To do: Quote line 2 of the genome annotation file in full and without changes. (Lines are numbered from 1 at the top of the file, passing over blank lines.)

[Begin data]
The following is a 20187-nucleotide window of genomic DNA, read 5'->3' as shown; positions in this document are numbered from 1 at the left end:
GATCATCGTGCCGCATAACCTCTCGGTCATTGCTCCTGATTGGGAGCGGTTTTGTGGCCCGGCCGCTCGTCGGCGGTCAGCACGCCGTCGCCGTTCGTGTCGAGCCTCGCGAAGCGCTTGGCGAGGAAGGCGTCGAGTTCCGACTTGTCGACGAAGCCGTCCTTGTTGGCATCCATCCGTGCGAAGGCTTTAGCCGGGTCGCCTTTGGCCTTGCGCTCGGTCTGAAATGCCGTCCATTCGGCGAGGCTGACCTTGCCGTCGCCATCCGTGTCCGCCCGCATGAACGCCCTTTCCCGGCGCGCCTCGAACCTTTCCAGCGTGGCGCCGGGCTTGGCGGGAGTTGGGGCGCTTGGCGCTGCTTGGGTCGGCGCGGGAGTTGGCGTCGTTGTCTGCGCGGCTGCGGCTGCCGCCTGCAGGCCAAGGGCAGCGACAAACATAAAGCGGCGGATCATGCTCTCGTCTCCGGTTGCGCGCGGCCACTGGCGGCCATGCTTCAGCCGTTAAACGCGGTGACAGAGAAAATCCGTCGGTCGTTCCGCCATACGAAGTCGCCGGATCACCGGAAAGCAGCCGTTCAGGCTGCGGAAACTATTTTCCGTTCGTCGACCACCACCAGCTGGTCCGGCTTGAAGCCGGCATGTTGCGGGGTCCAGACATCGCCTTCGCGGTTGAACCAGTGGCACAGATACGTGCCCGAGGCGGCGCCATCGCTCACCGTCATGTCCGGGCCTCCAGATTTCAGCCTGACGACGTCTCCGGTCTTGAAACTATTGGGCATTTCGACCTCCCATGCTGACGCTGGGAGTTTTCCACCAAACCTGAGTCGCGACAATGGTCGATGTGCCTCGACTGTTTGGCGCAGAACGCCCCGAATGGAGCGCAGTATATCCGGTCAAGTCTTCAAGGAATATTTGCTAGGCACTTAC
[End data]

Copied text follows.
GATCATCGTGCCGCATAACCTCTCGGTCATTGCTCCTGATTGGGAGCGGTTTTGTGGCCCGGCCGCTCGTCGGCGGTCAGCACGCCGTCGCCGTTCGTGTCGAGCCTCGCGAAGCGCTTGGCGAGGAAGGCGTCGAGTTCCGACTTGTCGACGAAGCCGTCCTTGTTGGCATCCATCCGTGCGAAGGCTTTAGCCGGGTCGCCTTTGGCCTTGCGCTCGGTCTGAAATGCCGTCCATTCGGCGAGGCTGACCTTGCCGTCGCCATCCGTGTCCGCCCGCATGAACGCCCTTTCCCGGCGCGCCTCGAACCTTTCCAGCGTGGCGCCGGGCTTGGCGGGAGTTGGGGCGCTTGGCGCTGCTTGGGTCGGCGCGGGAGTTGGCGTCGTTGTCTGCGCGGCTGCGGCTGCCGCCTGCAGGCCAAGGGCAGCGACAAACATAAAGCGGCGGATCATGCTCTCGTCTCCGGTTGCGCGCGGCCACTGGCGGCCATGCTTCAGCCGTTAAACGCGGTGACAGAGAAAATCCGTCGGTCGTTCCGCCATACGAAGTCGCCGGATCACCGGAAAGCAGCCGTTCAGGCTGCGGAAACTATTTTCCGTTCGTCGACCACCACCAGCTGGTCCGGCTTGAAGCCGGCATGTTGCGGGGTCCAGACATCGCCTTCGCGGTTGAACCAGTGGCACAGATACGTGCCCGAGGCGGCGCCATCGCTCACCGTCATGTCCGGGCCTCCAGATTTCAGCCTGACGACGTCTCCGGTCTTGAAACTATTGGGCATTTCGACCTCCCATGCTGACGCTGGGAGTTTTCCACCAAACCTGAGTCGCGACAATGGTCGATGTGCCTCGACTGTTTGGCGCAGAACGCCCCGAATGGAGCGCAGTATATCCGGTCAAGTCTTCAAGGAATATTTGCTAGGCACTTAC